Event logs are special files that record significant events on your computer, such as when a user logs on to the computer or when a program encounters an error. Whenever these types of events occur, Windows records the event in an event log. Users might find the details in event logs helpful when troubleshooting problems with Windows and other programs.
Unlike UNIX syslog, Microsoft event log is not a text file and it is impossible to view it with simple text editors. Microsoft Windows event log is a binary file that consists of special records – Windows events.
Microsoft Windows runs Event Log Service to manage event logs, configure event publishing, and perform operations on the logs. Windows Event Log service exposes a special API, which allows applications to maintain and manage event logs.
Windows event logging was introduced in Windows NT operating system (version 3.1) in 1993. This Windows edition came with three Windows logs: Application event log, System event log and Security event log. Modern versions of Windows come with more than a hundred of Windows eventlogs, and third party applications can create and integrate into Windows logging their own event logs.
You can view eventlogs using Event Viewer (comes with Windows operating system) or third-party Windows event viewers. We recommend using our Event Log Explorer software – it provides a lot of advanced features for event log management.
Windows Event Log Service is a Windows service that manages events and event logs. It supports logging events, querying events, subscribing to events, archiving event logs, and managing event metadata. It helps to display events in both XML and plain text format. This service is enabled and starts automatically by default. You should not stop or disable this service. Stopping Windows Event Log service may compromise security and reliability of the system.
Windows Event Log Service lets users to save (backup) event logs to files. Windows NT, 2000 and XP/2003 save event logs to EVT format. Windows Vista/2008 and better save logs to EVTX format. Having backup event files are essential for incident investigation.
Windows event logs are also files, but they are commonly locked by Windows (Event Log Service) and it is impossible to open these files on "live" system. But if the computer is started from another disk or the system drive from the analyzed machine is connected to another computer, you can read event logs as files. The default location of event logs on Vista/2008 and better is "C:\Windows\System32\winevt\Logs\". Windows Event Viewer allows you to open event file as follows:
Click Open Saved Log in Actions pane of Event Viewer.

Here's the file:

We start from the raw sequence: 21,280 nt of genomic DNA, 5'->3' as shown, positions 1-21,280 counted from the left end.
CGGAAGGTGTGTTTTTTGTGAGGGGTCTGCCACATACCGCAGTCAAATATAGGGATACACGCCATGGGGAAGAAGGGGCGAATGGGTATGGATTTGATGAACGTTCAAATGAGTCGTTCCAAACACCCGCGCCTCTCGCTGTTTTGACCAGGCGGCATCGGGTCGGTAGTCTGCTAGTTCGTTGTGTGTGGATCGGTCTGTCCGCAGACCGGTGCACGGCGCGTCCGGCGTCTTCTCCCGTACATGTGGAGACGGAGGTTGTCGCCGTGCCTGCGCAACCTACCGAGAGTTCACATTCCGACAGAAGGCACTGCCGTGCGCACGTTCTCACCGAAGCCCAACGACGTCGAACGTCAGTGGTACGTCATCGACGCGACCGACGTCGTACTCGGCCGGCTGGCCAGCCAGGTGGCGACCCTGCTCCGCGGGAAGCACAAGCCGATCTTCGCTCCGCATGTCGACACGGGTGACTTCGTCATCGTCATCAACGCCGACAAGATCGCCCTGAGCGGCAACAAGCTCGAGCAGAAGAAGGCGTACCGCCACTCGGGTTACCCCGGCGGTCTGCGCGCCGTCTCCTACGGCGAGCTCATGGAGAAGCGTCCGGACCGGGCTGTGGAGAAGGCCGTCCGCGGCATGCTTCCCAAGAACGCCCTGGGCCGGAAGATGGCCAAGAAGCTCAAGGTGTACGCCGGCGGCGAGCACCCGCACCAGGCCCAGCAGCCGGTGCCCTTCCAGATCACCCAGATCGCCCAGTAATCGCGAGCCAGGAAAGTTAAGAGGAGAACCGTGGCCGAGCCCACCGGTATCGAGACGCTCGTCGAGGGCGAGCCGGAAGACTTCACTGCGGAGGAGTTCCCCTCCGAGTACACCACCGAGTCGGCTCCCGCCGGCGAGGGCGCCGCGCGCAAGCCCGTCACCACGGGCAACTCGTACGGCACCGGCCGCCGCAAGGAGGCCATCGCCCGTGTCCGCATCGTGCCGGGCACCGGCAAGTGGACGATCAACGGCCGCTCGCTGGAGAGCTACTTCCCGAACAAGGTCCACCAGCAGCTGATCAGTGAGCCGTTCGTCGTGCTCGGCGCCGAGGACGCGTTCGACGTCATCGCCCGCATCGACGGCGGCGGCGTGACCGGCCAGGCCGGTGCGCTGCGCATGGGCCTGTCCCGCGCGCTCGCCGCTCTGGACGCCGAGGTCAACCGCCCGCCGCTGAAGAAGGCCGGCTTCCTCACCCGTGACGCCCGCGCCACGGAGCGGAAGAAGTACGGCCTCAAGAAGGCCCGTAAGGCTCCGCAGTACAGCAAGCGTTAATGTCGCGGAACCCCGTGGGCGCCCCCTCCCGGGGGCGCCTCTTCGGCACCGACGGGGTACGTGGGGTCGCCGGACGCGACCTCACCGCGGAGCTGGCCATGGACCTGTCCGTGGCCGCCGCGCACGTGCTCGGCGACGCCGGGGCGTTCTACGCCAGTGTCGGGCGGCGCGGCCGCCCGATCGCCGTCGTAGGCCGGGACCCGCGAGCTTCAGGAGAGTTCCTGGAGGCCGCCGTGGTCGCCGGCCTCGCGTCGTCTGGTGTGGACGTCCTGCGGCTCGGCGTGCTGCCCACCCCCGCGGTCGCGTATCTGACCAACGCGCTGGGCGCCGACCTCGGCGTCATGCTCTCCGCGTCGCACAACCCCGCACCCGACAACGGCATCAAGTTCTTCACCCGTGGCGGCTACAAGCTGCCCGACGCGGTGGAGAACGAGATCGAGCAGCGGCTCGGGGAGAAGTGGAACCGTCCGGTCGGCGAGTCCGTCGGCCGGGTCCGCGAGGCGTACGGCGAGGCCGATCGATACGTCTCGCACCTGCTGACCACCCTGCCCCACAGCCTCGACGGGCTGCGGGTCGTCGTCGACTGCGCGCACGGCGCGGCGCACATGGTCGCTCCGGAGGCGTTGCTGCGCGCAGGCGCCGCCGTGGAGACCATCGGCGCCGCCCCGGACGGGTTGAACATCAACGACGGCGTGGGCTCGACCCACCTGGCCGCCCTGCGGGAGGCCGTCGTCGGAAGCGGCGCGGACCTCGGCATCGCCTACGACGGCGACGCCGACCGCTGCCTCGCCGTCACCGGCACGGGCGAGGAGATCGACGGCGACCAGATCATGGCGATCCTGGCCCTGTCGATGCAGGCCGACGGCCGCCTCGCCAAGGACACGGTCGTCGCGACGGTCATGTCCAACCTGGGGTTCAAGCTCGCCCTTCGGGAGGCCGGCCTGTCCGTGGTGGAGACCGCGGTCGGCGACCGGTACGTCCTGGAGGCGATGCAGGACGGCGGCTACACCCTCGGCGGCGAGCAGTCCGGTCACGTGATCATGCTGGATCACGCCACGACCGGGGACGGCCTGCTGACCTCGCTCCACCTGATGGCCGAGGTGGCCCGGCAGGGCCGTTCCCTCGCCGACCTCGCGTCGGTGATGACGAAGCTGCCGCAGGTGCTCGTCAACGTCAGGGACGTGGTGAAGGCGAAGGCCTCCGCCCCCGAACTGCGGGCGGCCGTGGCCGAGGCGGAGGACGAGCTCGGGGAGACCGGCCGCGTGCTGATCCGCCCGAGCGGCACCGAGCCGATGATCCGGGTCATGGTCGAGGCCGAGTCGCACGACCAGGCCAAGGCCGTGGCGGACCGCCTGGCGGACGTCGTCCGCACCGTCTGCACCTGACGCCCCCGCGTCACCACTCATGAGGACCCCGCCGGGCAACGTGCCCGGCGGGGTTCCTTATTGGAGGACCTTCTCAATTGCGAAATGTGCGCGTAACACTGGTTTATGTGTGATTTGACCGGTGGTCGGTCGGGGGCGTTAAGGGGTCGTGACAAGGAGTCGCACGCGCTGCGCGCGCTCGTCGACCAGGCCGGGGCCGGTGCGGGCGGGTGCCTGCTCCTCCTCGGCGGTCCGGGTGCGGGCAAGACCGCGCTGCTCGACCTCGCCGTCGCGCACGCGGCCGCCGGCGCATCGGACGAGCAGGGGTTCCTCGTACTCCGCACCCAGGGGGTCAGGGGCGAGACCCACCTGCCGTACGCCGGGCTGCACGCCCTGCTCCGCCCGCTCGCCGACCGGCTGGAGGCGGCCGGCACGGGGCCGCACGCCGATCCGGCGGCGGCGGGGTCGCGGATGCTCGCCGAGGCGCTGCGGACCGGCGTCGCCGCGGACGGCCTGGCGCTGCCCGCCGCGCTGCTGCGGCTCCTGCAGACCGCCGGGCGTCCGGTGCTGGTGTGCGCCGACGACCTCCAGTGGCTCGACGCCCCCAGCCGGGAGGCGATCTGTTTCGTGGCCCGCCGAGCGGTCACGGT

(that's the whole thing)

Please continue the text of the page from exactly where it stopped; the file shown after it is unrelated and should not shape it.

Select your event log file and it will appear in Windows Event Viewer as a log.
Our Event Log Explorer software also works with event files and does it even better than Event Viewer, e.g. it lets you read even damaged event files.
The Application log contains events logged by applications or programs. For example, a database program might record a file error in the application log. Program developers decide which events should be logged. E.g. Microsoft SQL Server logs details about important events linked with SQL server, e.g. "out of memory", "backup failure" etc. One application log commonly contains events logged from different sources (applications), so it is incorrect to rely solely on event ID when analyzing the Application log. You should always rely on event ID along with event source. Some applications, such as Internet Explorer, Power Shell create own event log instead of using Windows application event log. Such logs look exactly like standard Windows event logs and Event Viewer (as well as Event Log Explorer) can read these event logs. Application logs are commonly useful for application support teams.
The System log contains events logged by Windows system components. For example, the failure of a driver or other system component to load during startup is recorded in the system log. The event types logged by system components are predetermined by Windows. Similarly to Application log, System event log lists events from different sources (system components) so you should not rely only on event ID when analyzing System log, instead you should rely on event ID along with event source. System logs are essential for system administrators and technicians.
The Security log contains events such as valid and invalid logon attempts, as well as events related to resource use, such as creating, opening, or deleting files or other objects. Administrators can specify what events are recorded in the security log. For example, if you have enabled logon auditing, attempts to log on to the system are recorded in the security log. Be careful with setting up the audit policy. E.g. Windows lets you audit access to all files on NTFS disks in such a way that any access to a file will be logged as a new event. This may generate hundred events a second, overwhelm event log and reduce system performance. So when tuning audit access policy, make sure that only certain files and folders will have auditing properties. Security logs are essential for system and security administrators and forensic examiners.